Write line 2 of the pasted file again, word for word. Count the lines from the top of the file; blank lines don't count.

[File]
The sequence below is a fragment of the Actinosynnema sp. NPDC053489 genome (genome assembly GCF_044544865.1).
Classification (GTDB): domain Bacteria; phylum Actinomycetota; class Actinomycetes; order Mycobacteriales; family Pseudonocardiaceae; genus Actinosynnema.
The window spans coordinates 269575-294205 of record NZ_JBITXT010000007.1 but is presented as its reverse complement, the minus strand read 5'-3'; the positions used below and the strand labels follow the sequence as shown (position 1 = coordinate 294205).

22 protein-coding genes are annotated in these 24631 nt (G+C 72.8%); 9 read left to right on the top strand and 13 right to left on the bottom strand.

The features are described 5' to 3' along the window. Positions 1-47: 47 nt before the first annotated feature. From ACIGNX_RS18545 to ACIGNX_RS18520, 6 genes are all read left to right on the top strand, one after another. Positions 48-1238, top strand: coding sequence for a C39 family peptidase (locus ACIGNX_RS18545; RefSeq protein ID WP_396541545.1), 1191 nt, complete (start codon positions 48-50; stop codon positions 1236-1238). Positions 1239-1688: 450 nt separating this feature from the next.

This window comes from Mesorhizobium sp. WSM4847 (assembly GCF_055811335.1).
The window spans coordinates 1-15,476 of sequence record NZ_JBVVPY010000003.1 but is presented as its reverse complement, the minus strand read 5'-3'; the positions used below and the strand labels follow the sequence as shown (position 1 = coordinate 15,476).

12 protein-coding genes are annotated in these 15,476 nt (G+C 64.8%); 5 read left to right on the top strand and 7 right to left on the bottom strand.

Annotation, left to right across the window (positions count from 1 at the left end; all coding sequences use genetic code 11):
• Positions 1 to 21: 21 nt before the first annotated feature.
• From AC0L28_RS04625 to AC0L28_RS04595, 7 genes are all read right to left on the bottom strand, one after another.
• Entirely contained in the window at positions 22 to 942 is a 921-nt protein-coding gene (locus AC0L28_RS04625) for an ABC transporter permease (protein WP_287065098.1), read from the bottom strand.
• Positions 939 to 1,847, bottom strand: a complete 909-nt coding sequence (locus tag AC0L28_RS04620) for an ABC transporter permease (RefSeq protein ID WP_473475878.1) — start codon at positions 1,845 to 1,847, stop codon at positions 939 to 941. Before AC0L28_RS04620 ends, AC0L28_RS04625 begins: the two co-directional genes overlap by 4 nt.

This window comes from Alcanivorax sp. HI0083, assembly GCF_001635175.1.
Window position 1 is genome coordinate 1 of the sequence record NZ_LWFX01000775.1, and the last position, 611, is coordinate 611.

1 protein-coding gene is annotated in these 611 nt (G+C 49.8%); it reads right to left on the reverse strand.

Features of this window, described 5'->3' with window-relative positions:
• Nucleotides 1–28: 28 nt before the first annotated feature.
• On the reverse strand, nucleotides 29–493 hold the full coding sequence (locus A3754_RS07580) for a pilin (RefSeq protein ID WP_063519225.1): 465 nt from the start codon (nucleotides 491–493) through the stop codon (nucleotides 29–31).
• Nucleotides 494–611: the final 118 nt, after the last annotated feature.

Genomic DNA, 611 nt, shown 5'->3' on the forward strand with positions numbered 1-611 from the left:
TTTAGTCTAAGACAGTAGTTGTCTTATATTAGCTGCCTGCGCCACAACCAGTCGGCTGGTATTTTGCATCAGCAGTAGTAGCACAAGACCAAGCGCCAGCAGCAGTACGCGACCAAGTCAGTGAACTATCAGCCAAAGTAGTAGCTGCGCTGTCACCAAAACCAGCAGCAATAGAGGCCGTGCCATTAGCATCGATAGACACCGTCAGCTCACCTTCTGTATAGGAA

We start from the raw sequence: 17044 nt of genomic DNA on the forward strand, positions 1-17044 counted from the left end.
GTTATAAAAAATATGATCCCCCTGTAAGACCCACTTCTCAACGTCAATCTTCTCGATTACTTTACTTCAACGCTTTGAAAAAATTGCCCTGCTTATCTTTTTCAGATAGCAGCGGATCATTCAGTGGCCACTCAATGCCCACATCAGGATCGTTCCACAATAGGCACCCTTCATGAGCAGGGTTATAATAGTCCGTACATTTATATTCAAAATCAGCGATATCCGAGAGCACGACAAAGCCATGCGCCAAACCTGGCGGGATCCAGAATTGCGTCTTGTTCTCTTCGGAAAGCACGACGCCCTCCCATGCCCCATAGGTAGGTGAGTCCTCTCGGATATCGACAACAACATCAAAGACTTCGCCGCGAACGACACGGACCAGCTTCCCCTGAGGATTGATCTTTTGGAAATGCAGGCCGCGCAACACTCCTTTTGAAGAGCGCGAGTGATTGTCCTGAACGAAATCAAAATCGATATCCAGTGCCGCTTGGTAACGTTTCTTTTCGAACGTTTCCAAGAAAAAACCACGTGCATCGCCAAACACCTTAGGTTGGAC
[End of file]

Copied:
Classification (GTDB): domain Bacteria; phylum Actinomycetota; class Actinomycetes; order Mycobacteriales; family Pseudonocardiaceae; genus Actinosynnema.